News & Updates

Remember the ‘Olympic Destroyer’ cyber attack?

The group behind it is still alive, kicking and has now been found targeting biological and chemical threat prevention laboratories in Europe and Ukraine, and a few financial organisation in Russia.

Earlier this year, an unknown group of notorious hackers targeted Winter Olympic Games 2018, held in South Korea, using a destructive malware that


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Enlarge (credit: Amazon)

Hotel rooms will serve as the newest homes for Amazon’s Alexa starting this summer. Amazon announced a special version of its virtual assistant, Alexa for Hospitality, that will live across Echo devices placed in hotels, vacation rentals, and other similar locations.

Alexa in these devices will be able to do special things for both hospitality professionals and their customers. Amazon claims its Alexa for Hospitality experience will let hotel professionals “deepen engagement” through its voice controls that customers can use. Hotels can also customize some of the experience that they want their customers to have by choosing default music services, creating special Alexa Skills that only their guests can use, and monitor device online status and other connectivity issues.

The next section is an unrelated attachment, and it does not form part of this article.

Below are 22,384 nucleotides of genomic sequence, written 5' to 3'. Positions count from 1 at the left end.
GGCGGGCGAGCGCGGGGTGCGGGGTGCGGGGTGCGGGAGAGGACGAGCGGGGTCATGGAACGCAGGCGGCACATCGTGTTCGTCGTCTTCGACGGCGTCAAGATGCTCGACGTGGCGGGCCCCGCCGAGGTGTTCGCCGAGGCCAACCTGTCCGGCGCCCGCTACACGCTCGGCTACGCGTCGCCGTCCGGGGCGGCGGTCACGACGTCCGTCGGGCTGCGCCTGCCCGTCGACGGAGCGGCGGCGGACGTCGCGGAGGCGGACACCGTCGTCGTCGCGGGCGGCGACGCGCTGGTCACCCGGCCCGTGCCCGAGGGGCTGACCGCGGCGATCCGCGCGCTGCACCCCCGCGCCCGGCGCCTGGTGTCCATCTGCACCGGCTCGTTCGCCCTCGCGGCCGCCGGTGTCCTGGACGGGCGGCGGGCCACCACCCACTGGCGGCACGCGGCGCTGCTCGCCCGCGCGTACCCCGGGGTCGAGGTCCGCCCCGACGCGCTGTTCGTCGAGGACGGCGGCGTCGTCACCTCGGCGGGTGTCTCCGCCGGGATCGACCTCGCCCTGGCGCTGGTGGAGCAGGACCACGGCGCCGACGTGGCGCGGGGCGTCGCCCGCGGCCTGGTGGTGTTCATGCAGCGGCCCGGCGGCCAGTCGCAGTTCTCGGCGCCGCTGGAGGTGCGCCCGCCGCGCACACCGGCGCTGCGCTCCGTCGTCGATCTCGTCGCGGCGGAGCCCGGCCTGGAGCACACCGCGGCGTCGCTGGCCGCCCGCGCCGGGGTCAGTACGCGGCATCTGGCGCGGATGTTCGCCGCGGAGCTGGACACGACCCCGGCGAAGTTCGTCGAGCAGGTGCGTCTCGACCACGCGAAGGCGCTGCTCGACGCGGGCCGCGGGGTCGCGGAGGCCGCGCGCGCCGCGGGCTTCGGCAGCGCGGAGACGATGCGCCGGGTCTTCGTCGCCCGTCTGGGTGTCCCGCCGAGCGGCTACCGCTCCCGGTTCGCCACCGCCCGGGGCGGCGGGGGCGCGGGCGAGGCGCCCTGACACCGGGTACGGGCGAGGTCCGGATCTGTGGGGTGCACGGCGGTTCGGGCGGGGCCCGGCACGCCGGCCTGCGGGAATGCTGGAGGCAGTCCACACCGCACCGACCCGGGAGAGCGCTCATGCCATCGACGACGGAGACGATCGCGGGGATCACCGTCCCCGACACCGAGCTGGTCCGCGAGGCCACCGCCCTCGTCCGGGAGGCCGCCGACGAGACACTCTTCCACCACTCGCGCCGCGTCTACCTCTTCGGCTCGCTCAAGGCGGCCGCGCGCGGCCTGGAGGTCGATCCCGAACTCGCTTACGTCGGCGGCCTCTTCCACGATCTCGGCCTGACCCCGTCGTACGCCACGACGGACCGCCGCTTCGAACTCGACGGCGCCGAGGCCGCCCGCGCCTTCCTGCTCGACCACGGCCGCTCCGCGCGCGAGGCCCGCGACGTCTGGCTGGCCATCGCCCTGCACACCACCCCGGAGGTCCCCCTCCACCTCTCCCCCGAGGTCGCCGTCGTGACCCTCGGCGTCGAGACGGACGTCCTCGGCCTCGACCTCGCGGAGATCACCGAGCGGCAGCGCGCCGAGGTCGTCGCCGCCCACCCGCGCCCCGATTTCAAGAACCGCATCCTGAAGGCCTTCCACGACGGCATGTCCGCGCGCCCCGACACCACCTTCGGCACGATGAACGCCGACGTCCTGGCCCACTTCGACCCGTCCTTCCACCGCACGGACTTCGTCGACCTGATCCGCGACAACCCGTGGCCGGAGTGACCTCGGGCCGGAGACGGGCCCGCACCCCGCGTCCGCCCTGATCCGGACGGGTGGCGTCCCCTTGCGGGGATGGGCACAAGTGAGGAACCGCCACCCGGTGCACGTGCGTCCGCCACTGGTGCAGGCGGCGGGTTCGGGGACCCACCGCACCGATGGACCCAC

Guests staying in a room with an Echo device will likely find the experience either convenient or invasive. Guests can ask Alexa to do things like order room service, answer questions about hotel services, control some in-room connected devices like lights and blinds, and more. Alexa Skills will also be available, so guests can use a Skill such as Flight Tracker to check the status of their flight before checking out.

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Source: http://feeds.arstechnica.com/arstechnica/index/

Enlarge / The view of the new Tesla Sprung tent, shot from the Warm Springs BART station. (credit: Cyrus Farivar)

FREMONT, Calif.—Tesla’s new tented facility isn’t just a new temporary “assembly line” but is seemingly the first phase of an entirely new building, dubbed “Factory 2.0.”

On June 16, CEO Elon Musk publicly announced a “new general assembly line” made with “minimal resources.” However, a January 2018 geotechnical investigation report newly on file with the city building permit office notes that Tesla has plans to build a 500,000 square foot “multi story building north of the existing North Paint Building.”

The tent is easily visible from the nearby Warm Springs BART station platform. When Ars visited on Monday afternoon, there appeared to be cranes and forklifts moving around the site. We could not easily see inside the long white temporary structure, but there did not appear to be any newly completed vehicles rolling off the lines in the adjacent parking lot.

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Source: http://feeds.arstechnica.com/arstechnica/index/

The Internet-Draft document if approved formally deprecates Transport Layer Security versions 1.0 (TLS 1.0) [RFC2246] and 1.1 (TLS 1.1) [RFC4346].